Classical or contemporary; architectural photography can be as challenging as it is rewarding. Here are some pointers to help you get started…
1. Be sensitive to the direction of light as this can increase contrast, shadows, textures and reflections. High levels of contrast can fool cameras into exposing the scene incorrectly, but shooters can easily overcome this by applying exposure compensation. Another trick is to bracket shots at different exposure values (exposing one for the highlights, one for the midtones and one for the shadows) and later merge them in a dedicated HDR program (such as Photomatix).
2. A fish eye or wide-angle lens (and focal length) is ideal for this genre as it enables photographers to frame the entire building within its environment. However sometimes your glass may not be able to encompass the whole scene, which is where the helpful panoramic format can come in handy. Many compacts now offer a specific Scene mode for stitching together several shots in camera, but the same effect can be achieved post-shoot with dedicated panoramic software such as; as Hugin or PTgui if you are shooting with a DSLR.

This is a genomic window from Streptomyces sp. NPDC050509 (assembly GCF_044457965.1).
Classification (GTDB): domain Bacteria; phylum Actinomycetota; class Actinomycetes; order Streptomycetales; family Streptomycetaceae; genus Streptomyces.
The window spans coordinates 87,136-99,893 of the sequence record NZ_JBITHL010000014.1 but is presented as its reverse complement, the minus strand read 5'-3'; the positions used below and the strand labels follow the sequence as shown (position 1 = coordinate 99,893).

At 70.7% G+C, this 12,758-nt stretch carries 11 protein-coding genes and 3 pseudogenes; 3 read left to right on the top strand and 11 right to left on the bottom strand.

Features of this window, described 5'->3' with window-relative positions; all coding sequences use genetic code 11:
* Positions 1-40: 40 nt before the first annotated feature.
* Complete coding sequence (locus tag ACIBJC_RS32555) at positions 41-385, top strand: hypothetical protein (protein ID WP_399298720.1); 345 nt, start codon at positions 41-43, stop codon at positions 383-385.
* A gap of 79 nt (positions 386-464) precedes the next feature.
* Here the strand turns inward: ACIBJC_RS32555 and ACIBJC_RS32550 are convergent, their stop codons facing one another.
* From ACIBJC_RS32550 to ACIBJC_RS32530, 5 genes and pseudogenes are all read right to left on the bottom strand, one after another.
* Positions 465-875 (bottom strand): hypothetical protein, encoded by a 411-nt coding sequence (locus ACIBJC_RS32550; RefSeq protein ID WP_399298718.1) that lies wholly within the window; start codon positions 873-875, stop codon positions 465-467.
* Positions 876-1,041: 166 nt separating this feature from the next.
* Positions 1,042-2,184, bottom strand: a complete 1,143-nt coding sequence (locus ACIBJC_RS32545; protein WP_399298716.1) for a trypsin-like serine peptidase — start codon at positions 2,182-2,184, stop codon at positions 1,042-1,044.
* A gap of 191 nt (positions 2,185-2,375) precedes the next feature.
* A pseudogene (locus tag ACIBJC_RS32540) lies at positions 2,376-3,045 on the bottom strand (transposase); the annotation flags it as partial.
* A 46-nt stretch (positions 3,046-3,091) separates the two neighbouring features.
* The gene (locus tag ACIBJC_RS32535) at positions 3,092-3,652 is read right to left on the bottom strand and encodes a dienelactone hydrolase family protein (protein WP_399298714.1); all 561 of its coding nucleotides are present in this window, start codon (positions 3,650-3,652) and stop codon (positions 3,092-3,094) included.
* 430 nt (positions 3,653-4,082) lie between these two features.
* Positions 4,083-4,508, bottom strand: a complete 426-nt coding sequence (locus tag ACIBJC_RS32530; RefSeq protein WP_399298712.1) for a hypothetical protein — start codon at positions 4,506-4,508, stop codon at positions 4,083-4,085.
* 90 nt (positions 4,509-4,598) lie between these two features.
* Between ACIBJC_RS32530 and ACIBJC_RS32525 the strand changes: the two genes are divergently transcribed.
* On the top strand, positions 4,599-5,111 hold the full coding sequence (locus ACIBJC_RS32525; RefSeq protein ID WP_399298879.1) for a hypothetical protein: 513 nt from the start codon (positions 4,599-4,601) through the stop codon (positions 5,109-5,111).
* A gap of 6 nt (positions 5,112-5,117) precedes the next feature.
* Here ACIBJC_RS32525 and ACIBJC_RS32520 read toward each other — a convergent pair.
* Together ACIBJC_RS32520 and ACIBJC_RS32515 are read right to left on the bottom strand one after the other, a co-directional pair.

3. We are told it’s what’s on the inside that counts and sure enough architecture photography isn’t restricted to the facia of a building. It can be difficult to correctly white balance an interior setting, especially ones that are reliant on various forms of artificial lighting, so remember to compensate accordingly in the White Balance menu or take a reading from a grey card. Interior shots in older buildings tend to be more irksome because they traditionally feature small windows and doors – thus lack natural light. Try using a tripod and executing a long-exposure and remember you could always utilise an ND filter to stop highlights being blown out when shooting in the day. Alternatively you could use supplementary lighting, such as a diffused flash but be careful as this may rob the scene of its atmosphere and detail.
Table of contents
- ADVANCED GUIDES
- CREATIVE TECHNIQUES